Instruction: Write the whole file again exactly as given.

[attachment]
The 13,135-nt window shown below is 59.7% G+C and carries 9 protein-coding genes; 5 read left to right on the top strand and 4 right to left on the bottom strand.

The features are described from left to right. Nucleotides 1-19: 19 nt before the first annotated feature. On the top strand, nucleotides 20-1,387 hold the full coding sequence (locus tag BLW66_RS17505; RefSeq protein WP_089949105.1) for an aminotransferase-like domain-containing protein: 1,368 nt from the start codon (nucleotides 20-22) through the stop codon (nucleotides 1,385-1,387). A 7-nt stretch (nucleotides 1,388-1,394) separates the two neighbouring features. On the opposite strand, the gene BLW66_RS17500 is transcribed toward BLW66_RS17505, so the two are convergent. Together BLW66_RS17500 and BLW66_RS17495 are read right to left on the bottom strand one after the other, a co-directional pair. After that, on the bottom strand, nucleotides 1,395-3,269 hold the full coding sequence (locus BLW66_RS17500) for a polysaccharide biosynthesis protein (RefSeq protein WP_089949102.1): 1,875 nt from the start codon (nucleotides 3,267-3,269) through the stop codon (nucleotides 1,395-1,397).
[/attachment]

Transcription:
The 13,135-nt window shown below is 59.7% G+C and carries 9 protein-coding genes; 5 read left to right on the top strand and 4 right to left on the bottom strand.

The features are described from left to right. Nucleotides 1-19: 19 nt before the first annotated feature. On the top strand, nucleotides 20-1,387 hold the full coding sequence (locus tag BLW66_RS17505; RefSeq protein WP_089949105.1) for an aminotransferase-like domain-containing protein: 1,368 nt from the start codon (nucleotides 20-22) through the stop codon (nucleotides 1,385-1,387). A 7-nt stretch (nucleotides 1,388-1,394) separates the two neighbouring features. On the opposite strand, the gene BLW66_RS17500 is transcribed toward BLW66_RS17505, so the two are convergent. Together BLW66_RS17500 and BLW66_RS17495 are read right to left on the bottom strand one after the other, a co-directional pair. After that, on the bottom strand, nucleotides 1,395-3,269 hold the full coding sequence (locus BLW66_RS17500) for a polysaccharide biosynthesis protein (RefSeq protein WP_089949102.1): 1,875 nt from the start codon (nucleotides 3,267-3,269) through the stop codon (nucleotides 1,395-1,397).